AFTER 19 MONTHS without a contract, talks between Portland Public Schools (PPS) and its teachers' union reached an impasse on Thursday, February 4, heralding the slim possibility of a teachers' strike.
Negotiations have faltered over issues like pay increases, the amount of time a teacher spends with students, and whether savings from a cheaper insurance plan would be passed on to teachers.
Teachers and district officials met last Wednesday afternoon at 4 pm to continue discussion from the previous week. Around 6:30 pm, the school district declared an "impasse" (signifying both sides were unable to agree and negotiations had become deadlocked). This move begins a 30-day "cooling-off" period, after which teachers may strike and the district may choose to pay teachers what it wants, or fire them.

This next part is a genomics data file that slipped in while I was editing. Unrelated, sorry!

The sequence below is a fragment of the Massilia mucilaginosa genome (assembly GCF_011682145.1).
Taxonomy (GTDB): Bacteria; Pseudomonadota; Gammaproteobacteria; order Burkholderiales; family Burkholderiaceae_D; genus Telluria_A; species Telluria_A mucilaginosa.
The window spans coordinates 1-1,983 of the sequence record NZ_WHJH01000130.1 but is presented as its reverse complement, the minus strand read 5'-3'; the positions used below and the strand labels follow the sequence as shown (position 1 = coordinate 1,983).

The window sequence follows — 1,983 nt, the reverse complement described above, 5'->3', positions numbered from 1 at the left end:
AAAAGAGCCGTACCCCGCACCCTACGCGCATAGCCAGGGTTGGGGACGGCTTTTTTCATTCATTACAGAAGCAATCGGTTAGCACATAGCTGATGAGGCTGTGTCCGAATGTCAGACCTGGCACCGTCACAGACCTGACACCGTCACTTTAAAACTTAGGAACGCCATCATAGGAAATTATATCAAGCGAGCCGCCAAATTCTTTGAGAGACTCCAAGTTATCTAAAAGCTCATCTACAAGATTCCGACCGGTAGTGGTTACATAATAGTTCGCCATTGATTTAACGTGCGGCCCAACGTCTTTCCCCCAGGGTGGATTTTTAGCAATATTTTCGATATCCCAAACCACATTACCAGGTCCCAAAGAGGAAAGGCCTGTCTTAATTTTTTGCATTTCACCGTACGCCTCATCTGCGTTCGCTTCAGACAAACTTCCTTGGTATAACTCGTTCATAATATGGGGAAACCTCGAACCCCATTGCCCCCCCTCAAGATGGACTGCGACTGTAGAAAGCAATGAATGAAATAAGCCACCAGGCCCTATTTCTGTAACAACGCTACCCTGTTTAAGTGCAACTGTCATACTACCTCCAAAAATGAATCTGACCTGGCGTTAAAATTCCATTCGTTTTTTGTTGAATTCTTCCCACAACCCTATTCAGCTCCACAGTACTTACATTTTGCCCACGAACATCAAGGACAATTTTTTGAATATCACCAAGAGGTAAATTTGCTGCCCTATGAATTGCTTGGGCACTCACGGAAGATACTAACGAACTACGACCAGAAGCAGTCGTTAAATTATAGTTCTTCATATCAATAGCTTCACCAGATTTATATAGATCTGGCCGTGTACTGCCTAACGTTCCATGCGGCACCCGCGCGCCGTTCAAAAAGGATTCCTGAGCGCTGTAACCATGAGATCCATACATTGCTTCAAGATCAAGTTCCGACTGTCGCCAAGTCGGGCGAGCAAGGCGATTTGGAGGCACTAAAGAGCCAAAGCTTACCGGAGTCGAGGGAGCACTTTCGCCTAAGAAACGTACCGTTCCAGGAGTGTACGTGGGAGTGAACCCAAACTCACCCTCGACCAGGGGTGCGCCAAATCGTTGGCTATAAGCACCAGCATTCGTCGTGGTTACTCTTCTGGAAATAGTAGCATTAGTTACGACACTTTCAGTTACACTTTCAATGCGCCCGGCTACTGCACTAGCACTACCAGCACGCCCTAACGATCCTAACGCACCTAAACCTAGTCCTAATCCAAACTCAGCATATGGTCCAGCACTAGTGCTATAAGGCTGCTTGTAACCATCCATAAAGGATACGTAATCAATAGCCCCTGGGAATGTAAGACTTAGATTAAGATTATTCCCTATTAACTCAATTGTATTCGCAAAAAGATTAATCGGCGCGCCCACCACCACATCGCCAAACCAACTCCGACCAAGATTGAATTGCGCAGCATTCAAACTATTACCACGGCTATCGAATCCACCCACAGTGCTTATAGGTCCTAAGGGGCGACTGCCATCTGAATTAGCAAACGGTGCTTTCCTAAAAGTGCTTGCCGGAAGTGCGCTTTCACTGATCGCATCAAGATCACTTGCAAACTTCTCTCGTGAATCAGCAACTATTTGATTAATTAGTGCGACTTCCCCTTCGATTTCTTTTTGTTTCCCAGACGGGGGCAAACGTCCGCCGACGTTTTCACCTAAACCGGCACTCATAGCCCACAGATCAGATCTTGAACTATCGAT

Nancy Arlington with the Portland Association of Teachers (PAT) says they weren't ready to declare an impasse. "We were prepared to continue to bargain," she says. "If there was no intention to bargain, it was a waste of our time."
"We were willing to stay as well," says Rick Liebman, an attorney for PPS. But being stuck has its advantages. "When we're at 'impasse,' we have priority with the [state-appointed] mediator," Liebman says.
He's optimistic about the negotiations: "One quick change and it all comes together. The more time we spend together, the more likely that that will happen."
PAT President Rebecca Levison sounded a different note in a press release last week. "Upper management continues to demonstrate weak leadership and poor judgment," Levison wrote, adding that "PAT will continue to work for a fair settlement."
At press time, both teams were drafting a final offer; they need to submit the offers by Thursday, February 11.
At a Portland School Board meeting on Monday, February 8, citizens gave testimony in support of the teachers. "Stop embarrassing our community and our teachers," said Betsy Zucker, a parent, reading a letter from her daughter.
Teachers are planning a rally at the February 22 school board meeting. Meanwhile, Liebman says he'd like to finish negotiations before spring break. "When you get this close you don't sit on it," he says. "Let's finish the damn thing."